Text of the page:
Moving from energy-efficient buildings to energy-generating buildings


India is one of the fastest-growing economies in the world, and as a result, the demand for construction and infrastructural development in India is also growing. In such a scenario, the importance of the green building concept gains prime importance and has been fairly well understood by the Government. 

Strong government support and the increasingly opportune economic situation have pushed India to be one of the top leaders in the world’s most attractive renewable energy markets. The government has designed policies, programs, and a liberal environment to attract foreign investments to ramp up the country in the renewable energy market at a rapid rate. 

However, to achieve the government’s ambitious renewable energy targets, and integrate two growing sectors of infrastructure and construction and renewable energy, the existing policies and codes or rule books like the National Building Code of India (NBC), Energy Conservation Building Code (ECBC), and Eco Niwas Samhita (ENS) need to be further enhanced. 

For example, ECBC says, “All buildings shall have provisions for installation of renewable energy systems in the future on rooftops or the site.”

These are very basic and general guidelines for efficient energy usage. It is urgent and imperative that not only should we adopt policies requiring all existing buildings as well as new construction to meet green building criteria but also put in place relevant laws and regulations for effective implementation of those policies. 

Also, with reference to using RE in the building sector, most of these Rules need specific details about energy generation. Right now, it is more to do with energy efficiency.


Like all other technologies, the practical installation of solar energy for buildings also has its share of challenges. To name a few are:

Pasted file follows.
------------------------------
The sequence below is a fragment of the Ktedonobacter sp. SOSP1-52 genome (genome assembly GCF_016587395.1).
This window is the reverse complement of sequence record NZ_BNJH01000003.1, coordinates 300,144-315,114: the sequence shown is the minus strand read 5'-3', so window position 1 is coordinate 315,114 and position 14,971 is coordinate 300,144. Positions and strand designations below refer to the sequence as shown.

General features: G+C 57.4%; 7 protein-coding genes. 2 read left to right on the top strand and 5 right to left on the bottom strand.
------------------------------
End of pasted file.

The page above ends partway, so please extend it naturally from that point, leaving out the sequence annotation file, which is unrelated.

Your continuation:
1. Lack of skilled workmanship: Even though there is an umpteen number of EPC contractors that have mushroomed over the last few years for solar installations, most of them lack quality installers. There is a need for a skilled workforce for installation, maintenance, and repairs; particularly for large-scale commercial building projects. 
  2. Lack of Consumer Awareness: Consumer awareness about rooftop PV (RTPV) and building-integrated PV (BIPV) and its market acceptance is the most significant challenge in promoting solar energy. Traditionally, a renewable energy system is considered as an add-on technology and not a part of building design or construction right from the initial design stage. Also, most of the consumers are not aware of the government policies’ benefits regarding PV for buildings. However, it is fast changing now, and the responsibility of spreading awareness lies with the system manufacturers. 
  3. Limited available space and shading for RTPV: As per the latest design trends, rooftops are used for cafeterias, terrace gardens, and so on, leaving lesser space for solar installations. Add to that shading effect due to adjacent tall buildings. 
  4. Sustainable construction not being core of design: While designing a building, we need to move beyond considering the cost as the only parameter and explore using sustainable construction practices and materials optimally. Right now, sustainability construction practices are only limited to buildings that have applied for green building certification. The building sector accounts for more than 30% of total electricity consumption in India. Green low-carbon development for the construction industry is crucial BIPVs.

The case for BIPV

BIPV for building envelopes is a new Innovative technology, which, if incorporated at the initial design stage of a building, can fetch long-term benefits. The application of transparent PV glass panels for facades and skylights is still at a very nascent stage in India and has huge potential. 

By opting for products like Power Glass, one can get all the benefits of conventional glass and in addition to electricity generation. Some of the benefits of such BIPVs are:

  • The area available for installation is much larger than the rooftop.
  • Increases building value both in terms of design and energy input.
  • Enhances the green ecological image of the companies or brands. 
  • It’s a key technology for the sustainable/green building concept and helps in decarbonizing the energy system in buildings/infrastructures/cities.
  • It gives an improved balance of electricity generation and consumption during the course of the day. 

And that’s why we say that way forward is to move from “energy-efficient buildings” to “energy-generating buildings.”

The views and opinions expressed in this article are the author’s own, and do not necessarily reflect those held by pv magazine.

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